You may not be familiar with the name Annalise Cathey, but she has at least one claim to fame: She was the very first McKinney ISD freshman to receive an MISD-issued MacBook Air when the district rolled out the 1:The World initiative three years ago.

Now a senior at McKinney North High School, Annalise is part of a student body in which every student in the school—from freshman to senior—has received a laptop that they will use throughout their high school career.

The same is true at McKinney Boyd High School and McKinney High School. The class of 2018 was the pilot group of the 1:The World initiative, the first to receive MacBooks, and each successive class that came along behind them received their own laptops at the beginning of their freshman year.

Now, with the start of the 2017–2018 school year, the program has reached full deployment.

“I think it has been super beneficial,” Annalise said of the program. “And, it totally changed how the classroom was run because all of our assignments started to be online. If we had any problems—like, if we didn’t understand our homework—we were able to get on our laptops and look up how to do problems… And, more assignments had video links to watch.

“It doesn’t take up as much class time as going down to the computer lab,” she added. “[You] just pull out your laptop and start working.”

Prior to 1:The World, such access to technology was an issue that the district had attempted to address in different ways (as had many other districts) but found that the various approaches they tried ultimately didn’t achieve what was most helpful for students.

“What we were discovering was at the high school, our standard was four desktop computers in a classroom,” said MISD Director of Instructional Technology Lara Lindsey. “But, in a classroom of 25 or 30 kids and a 55-minute time span, it is rare that a kid can touch technology during class.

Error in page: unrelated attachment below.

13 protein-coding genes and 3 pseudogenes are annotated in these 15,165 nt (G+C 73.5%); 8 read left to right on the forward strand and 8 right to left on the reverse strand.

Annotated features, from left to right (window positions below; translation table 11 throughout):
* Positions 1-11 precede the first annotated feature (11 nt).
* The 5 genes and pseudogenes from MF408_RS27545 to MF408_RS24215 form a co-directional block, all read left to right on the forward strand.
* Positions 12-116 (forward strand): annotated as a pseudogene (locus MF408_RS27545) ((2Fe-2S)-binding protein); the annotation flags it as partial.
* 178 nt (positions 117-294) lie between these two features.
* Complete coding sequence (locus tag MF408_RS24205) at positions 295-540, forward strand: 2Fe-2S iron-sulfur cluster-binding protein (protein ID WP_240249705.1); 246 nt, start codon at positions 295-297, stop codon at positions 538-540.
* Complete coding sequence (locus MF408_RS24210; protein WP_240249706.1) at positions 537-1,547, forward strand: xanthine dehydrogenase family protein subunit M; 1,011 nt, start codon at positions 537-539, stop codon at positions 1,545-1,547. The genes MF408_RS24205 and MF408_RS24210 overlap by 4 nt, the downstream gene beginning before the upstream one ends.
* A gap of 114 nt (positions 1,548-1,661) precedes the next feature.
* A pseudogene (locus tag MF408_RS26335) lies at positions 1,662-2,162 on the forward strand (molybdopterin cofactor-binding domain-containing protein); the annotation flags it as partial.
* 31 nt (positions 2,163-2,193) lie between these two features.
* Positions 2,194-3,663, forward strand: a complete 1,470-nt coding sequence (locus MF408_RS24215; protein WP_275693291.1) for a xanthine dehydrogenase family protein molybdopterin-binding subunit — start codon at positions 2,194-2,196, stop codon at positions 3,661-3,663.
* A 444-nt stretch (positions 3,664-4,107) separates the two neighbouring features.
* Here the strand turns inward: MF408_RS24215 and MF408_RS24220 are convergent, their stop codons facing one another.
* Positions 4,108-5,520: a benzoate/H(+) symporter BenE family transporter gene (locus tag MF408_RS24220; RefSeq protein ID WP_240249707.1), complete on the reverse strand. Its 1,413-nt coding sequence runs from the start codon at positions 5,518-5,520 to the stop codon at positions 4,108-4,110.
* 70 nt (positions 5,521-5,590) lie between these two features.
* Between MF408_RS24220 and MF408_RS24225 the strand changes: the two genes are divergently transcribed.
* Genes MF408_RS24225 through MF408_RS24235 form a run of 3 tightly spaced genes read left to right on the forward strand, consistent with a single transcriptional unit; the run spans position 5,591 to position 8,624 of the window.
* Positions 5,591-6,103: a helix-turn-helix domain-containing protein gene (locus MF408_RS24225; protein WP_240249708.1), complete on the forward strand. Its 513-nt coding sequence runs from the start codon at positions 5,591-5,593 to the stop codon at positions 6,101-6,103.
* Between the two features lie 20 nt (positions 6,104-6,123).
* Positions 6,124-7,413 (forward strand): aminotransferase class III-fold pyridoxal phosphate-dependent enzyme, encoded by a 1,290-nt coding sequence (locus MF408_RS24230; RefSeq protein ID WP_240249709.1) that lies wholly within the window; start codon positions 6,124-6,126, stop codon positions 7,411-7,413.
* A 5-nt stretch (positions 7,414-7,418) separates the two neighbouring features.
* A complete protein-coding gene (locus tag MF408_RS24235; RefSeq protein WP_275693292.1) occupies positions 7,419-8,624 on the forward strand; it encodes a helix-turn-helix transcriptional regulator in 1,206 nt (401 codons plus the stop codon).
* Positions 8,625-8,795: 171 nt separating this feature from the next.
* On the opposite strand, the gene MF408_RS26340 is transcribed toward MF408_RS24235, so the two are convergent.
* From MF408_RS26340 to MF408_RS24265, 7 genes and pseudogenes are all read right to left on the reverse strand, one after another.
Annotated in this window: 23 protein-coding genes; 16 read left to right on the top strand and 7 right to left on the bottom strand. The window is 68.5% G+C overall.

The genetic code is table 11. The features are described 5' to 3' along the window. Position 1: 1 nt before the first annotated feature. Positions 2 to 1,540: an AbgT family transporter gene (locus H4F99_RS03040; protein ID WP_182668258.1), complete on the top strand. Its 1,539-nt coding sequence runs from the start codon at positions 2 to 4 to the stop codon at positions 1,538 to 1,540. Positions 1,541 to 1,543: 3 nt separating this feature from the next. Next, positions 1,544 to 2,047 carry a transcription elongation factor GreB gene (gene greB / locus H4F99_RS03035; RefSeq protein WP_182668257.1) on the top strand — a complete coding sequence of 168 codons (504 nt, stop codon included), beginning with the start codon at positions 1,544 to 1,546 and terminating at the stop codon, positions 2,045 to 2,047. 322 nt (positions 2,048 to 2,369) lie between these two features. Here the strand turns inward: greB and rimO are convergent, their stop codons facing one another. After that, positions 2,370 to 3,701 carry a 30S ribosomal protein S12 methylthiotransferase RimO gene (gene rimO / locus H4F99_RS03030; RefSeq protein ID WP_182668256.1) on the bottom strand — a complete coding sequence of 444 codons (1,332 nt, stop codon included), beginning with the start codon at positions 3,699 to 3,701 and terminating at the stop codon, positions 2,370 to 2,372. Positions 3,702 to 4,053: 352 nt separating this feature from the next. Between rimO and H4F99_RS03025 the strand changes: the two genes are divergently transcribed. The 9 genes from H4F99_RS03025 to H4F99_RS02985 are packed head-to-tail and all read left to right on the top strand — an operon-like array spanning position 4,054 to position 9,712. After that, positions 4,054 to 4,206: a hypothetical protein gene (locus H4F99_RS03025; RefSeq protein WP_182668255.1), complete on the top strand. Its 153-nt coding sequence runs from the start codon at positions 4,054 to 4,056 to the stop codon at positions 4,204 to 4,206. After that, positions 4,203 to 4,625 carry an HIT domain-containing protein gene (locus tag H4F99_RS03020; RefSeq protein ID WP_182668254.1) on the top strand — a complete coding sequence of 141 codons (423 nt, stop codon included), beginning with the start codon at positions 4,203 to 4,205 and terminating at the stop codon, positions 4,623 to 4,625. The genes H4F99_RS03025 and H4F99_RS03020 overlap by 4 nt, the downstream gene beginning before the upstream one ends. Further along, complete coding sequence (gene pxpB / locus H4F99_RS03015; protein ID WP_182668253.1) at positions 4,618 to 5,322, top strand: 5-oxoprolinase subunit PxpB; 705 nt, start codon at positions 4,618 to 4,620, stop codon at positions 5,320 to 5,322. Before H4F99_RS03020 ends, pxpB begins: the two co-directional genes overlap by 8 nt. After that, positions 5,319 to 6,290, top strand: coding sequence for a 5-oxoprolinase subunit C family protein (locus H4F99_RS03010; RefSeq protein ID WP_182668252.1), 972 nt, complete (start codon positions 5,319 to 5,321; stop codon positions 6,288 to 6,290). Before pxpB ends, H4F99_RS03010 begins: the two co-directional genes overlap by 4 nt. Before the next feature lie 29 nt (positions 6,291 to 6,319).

“These students are familiar with all of the technology that’s out there,” added Lindsey, “and they’re used to having immediate access to information and getting their questions answered when they have them rather than waiting until Tuesday at two o’clock to go to the computer lab. What we had in place was just not a real-world experience for them.”

So, in 2012, Lindsey and other district leaders began to talk about how to better support high school students with technology.

One approach they tried was the “Bring Your Own Technology” program that allowed students to use their personal devices in the classroom. But, BYOT presented its own set of challenges.

“Because there was not a standard device being used, teachers didn’t know if students were coming with an iPad or a MacBook or their phone,” explained Lindsey. “Everybody had something different, and the playing field wasn’t level. It was difficult to manage in the classroom because when everybody is using something different, it’s hard to set expectations.”

The district looked for other solutions and spent nearly two years exploring the concept of what it called 1:The World, the idea of putting the same technology into the hands of every student. They weighed decisions about what device to use, what it might cost and what would make it successful.

They talked to school districts who had already implemented similar programs. They attended conferences and sought input from students, staff members and administrators. They considered reliability and platform flexibility.

“We spent a lot of time trying to figure out what works, what doesn’t work, what the best models look like,” said Lindsey.

And, in the end, all the information they gathered pointed to the MacBook as the best way forward.

So, on Dec. 8, 2014, Annalise Cathey stood at the front of a long line of students at North and received the first MISD 1:The World laptop. Where the program went from that point was a bit of a learning process for everybody involved.

“We had to juggle a lot before we implemented 1:The World because we had to make sure that our infrastructure was strong enough to handle it—a lot of logistical pieces—while at the same time walking teachers through what it was going to look like instructionally because having every student with a laptop really does change the way you teach,” said Lindsey.

“But, once those freshmen teachers got hold of it…We pushed back the second year distribution and did it, I think, the third week of school, and by that point, those teachers were ready for the students to get them. They were basically telling us, ‘We have to have these devices right now. We cannot wait anymore.’ They did not want kids starting school without those laptops in their hands because they were so used to having them.”